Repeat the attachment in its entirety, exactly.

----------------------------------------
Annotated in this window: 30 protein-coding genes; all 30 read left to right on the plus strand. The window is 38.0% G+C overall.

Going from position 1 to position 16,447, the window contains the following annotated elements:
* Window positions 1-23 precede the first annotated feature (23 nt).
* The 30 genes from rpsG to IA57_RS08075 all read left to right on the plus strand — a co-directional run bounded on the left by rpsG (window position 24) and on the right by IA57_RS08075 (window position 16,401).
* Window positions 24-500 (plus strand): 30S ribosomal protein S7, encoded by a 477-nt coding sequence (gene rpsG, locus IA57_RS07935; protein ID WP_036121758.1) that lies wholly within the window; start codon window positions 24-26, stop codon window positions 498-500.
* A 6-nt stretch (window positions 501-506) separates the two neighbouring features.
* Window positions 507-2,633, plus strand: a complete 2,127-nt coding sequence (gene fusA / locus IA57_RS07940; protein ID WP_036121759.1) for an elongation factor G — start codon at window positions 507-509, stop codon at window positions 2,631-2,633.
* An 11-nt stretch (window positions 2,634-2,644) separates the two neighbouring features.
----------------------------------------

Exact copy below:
Annotated in this window: 30 protein-coding genes; all 30 read left to right on the plus strand. The window is 38.0% G+C overall.

Going from position 1 to position 16,447, the window contains the following annotated elements:
* Window positions 1-23 precede the first annotated feature (23 nt).
* The 30 genes from rpsG to IA57_RS08075 all read left to right on the plus strand — a co-directional run bounded on the left by rpsG (window position 24) and on the right by IA57_RS08075 (window position 16,401).
* Window positions 24-500 (plus strand): 30S ribosomal protein S7, encoded by a 477-nt coding sequence (gene rpsG, locus IA57_RS07935; protein ID WP_036121758.1) that lies wholly within the window; start codon window positions 24-26, stop codon window positions 498-500.
* A 6-nt stretch (window positions 501-506) separates the two neighbouring features.
* Window positions 507-2,633, plus strand: a complete 2,127-nt coding sequence (gene fusA / locus IA57_RS07940; protein ID WP_036121759.1) for an elongation factor G — start codon at window positions 507-509, stop codon at window positions 2,631-2,633.
* An 11-nt stretch (window positions 2,634-2,644) separates the two neighbouring features.